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Learning Lab






CSS Hints for Internet Explorer 5

by Peter-Paul Koch and Apple Developer Connection
11/15/2002

As we know all too well, the Windows and Macintosh builds of Microsoft's Internet Explorer 5 are based on different rendering engines and therefore react differently to the same HTML or CSS. This means that Web developers have to test their pages in both browsers--they can't assume that a page that works in one will work in the other.

In general, the Mac version of Explorer is more strict in its standards compliance (and supports more of the standards) while the Windows version supports more Microsoft proprietary styles and JScript methods. And the Mac version is way ahead in terms of CSS support. For example, it supports position: fixed, something the Windows browser still hasn't been able to implement.

The Mac build of IE, like most browsers, has some bugs and idiosyncrasies that can trip up unaware developers. This article describes three types of problems you're likely to see:

1. Bugs having to do with position: relative: 2. Bugs creating extra margins for elements: 3. Bugs in the implementation of the overflow declaration:

These all appear in any version of Explorer 5 for the Mac, on both Mac OS 9 and OS X.

The Commented Backslash Hack

Fortunately, Web developers have a tool for dealing with these problems. A useful CSS hack allows developers to define special styles without resorting to browser detects and separate CSS files.

Here's how it works: Explorer for the Mac interprets a backslash in a CSS comment as an escape for the next character, as if it were reading a regular expression. Taking advantage of this incorrect behavior, you can escape the end-of-comment marker (*/) so Explorer won't parse certain style declarations:

element {
   style: for Explorer on Mac
}

/*
   This is a CSS comment where the end-of-comment marker is escaped.
   The following styles are not read by Explorer
   because it thinks they are still part of this comment.
\*/

element {
   style: For all other browsers, it overrules the previous style
   declaration.
}

/*
   Another comment, now with a normal end-of-comment marker. Explorer
   sees the end of this comment as the end of the previous one.
*/

So now you can define styles for Explorer and overrule them for all other browsers. This hack can solve a number of CSS-related problems.


Bugs related to position: relative

The position property takes one of four values: static, relative, absolute or fixed. The first (static) is the default value, the last (fixed) is still not supported in Explorer for Windows. Developers frequently use position: absolute while tending to avoid position: relative.

When giving an element a relative position, the element is initially placed in the natural flow of the page and then moved to its new position (as defined by the top and left properties). For example, I styled this paragraph with a top and left of 10px, so it's slightly askew.

This effect is rarely useful. What is useful is that a relatively positioned element becomes a container for elements with position: absolute. If an element has these styles:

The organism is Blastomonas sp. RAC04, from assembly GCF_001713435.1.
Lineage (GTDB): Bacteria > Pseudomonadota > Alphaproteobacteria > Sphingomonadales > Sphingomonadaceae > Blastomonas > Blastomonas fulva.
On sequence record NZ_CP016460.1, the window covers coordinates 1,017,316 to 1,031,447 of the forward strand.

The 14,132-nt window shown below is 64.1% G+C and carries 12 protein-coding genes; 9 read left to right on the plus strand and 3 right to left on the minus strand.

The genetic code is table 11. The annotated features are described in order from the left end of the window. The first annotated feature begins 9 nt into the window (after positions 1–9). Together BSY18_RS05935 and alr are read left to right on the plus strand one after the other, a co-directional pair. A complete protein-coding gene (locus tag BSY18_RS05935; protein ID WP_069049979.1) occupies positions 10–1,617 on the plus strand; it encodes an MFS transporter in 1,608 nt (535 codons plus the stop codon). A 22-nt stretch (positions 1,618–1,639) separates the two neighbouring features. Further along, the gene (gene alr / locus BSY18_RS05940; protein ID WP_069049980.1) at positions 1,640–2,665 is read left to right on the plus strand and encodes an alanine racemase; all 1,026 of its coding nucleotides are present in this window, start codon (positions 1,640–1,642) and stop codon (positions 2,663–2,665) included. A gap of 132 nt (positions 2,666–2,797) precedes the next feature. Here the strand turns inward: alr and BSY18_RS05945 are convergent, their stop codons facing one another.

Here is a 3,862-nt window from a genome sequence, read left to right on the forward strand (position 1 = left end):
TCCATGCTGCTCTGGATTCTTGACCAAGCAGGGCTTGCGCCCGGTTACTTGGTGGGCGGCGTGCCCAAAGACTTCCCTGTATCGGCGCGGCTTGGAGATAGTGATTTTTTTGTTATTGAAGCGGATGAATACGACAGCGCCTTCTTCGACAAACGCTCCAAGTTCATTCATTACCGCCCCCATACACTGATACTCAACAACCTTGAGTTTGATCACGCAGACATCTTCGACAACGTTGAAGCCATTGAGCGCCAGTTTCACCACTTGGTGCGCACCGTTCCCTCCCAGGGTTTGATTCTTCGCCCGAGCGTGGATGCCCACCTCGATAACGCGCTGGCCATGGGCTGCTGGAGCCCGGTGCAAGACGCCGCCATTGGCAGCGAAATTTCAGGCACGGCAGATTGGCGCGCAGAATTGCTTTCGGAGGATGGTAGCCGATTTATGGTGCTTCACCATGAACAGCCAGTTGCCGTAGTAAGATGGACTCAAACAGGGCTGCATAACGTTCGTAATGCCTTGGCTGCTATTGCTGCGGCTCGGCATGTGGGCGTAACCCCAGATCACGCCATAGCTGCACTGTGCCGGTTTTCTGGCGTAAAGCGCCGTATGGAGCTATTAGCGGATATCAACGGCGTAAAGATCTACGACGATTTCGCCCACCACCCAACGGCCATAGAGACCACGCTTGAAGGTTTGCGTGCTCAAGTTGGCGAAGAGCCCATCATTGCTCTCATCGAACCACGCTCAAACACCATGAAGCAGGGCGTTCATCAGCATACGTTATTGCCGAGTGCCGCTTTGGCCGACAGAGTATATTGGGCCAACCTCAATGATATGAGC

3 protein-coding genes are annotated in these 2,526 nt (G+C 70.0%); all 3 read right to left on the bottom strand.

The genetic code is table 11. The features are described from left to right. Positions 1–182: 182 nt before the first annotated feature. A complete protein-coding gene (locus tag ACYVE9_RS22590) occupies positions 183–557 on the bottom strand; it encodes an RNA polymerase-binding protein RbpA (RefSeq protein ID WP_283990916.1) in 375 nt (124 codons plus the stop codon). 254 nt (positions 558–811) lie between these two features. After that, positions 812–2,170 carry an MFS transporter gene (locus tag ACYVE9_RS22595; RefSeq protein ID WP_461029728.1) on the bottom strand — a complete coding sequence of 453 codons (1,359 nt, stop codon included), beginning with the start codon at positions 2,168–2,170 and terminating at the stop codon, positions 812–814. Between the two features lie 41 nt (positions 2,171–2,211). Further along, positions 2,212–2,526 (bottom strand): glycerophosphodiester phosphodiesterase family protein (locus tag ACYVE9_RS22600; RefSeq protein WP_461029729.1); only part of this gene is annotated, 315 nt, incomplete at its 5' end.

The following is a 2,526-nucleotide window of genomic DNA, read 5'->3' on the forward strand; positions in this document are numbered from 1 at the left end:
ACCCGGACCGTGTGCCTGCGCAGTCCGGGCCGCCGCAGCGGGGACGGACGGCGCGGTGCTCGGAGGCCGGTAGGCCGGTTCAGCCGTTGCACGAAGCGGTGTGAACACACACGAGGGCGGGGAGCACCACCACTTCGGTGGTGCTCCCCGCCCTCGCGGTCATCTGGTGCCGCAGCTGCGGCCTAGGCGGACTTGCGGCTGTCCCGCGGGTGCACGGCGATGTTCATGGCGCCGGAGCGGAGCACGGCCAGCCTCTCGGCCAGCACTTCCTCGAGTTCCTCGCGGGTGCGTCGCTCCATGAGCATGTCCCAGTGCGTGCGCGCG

element {
   position: absolute;
   top: 10px;
   left: 100px;
}

...it would normally be positioned at coordinates 100,10 from the upper left corner of the browser window. But if an ancestor of this element has any position but static, the element is positioned relative to this ancestor.

So you can use an element with position: relative as a container for absolutely positioned elements.

line break
line break
Again, I've positioned this paragraph relatively. I've also absolutely positioned an em element (containing the text "This is the em") with coordinates of 100,10. These coordinates use the upper left corner of this paragraph as their reference point, not the upper left corner of the browser window, so the em is still within this paragraph. This is the em.

position: relative is occasionally used for such effects, but it also has some ugly side effects in Explorer, as you'll see below.

Incorrect inheritance of position: relative

Bug: Elements inside a relatively positioned element can incorrectly inherit their position value and their left or right properties (though not their top or bottom properties) from their parent.

Example:

div.container {
   position: relative;
   border: 1px solid #000000;
   top: 50px;
   left: 50px;
   width: 200px;
}

.testdiv {
   position: static;
   border: 1px solid #000000;
   background-color: #ffffff;
   padding: 10px;
   margin: 0px;
}

I explicitly set the <DIV>s inside the container to static. The correct rendering is shown below in a screenshot from Mozilla:

Correct Rendering Screen Shot

In Explorer 5 for Mac, though, you'd get the following rendering.

Incorrect Rendering Screen Shot

Mysteriously, Explorer moves all <DIV>s (except the first one) 50px to the right. They inherit their position (relative) and their left (50px) from their parent.

Workaround: None. Fortunately, there's not a great demand for this type of styling.

Pages: 1, 2, 3, 4

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